In fact, the last time I went to a rave (in 1991, when the scene was already on its way out), it cost $8. Today, it's like $20. Groove's $2 rave sounds a little phony, a little dated.
Continue reading: Groove Review
Well, the lackluster Groove eventually made a little over a million dollars at theaters, despite a crush of marketing and hype. (Blair Witch earned $140 million in the U.S.) And Harrison slipped back into obscurity.
Continue reading: November Review
The ranks of stuntwomen are pretty thin - one scene at a meeting of their union seems to show about a dozen members, tops - but filmmaker Amanda Micheli found two of the group's icons, Jeannie Epper and Zoë Bell, who serve as sort of bookends for the industry's last couple decades, as they were both the stuntwomen for iconic female TV action stars. In the 1970s, Epper did stunts for Lynda Carter on Wonder Woman (astonishingly campy scenes from which are included here), while Bell was hired at the age of 18 to be Lucy Lawless' stuntwoman on Xena: Warrior Princess. It's one of the film's primary attractions that, besides simply being icons, both Epper and Bell are intensely animated, engaging and likeable people, whom it's nearly impossible not to root for.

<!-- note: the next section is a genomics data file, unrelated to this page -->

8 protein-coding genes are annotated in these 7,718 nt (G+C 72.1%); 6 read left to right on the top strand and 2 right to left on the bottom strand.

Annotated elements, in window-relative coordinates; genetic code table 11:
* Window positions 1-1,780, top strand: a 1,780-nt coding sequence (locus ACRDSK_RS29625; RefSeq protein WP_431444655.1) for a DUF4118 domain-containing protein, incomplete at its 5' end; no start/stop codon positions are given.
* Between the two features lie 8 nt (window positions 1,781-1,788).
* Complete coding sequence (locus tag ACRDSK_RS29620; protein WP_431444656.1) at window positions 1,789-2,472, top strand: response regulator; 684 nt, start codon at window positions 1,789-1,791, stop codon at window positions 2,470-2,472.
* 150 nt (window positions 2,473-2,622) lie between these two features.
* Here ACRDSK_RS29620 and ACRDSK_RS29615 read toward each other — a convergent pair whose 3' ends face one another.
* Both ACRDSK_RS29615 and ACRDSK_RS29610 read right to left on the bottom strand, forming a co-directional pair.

Continue reading: Double Dare Review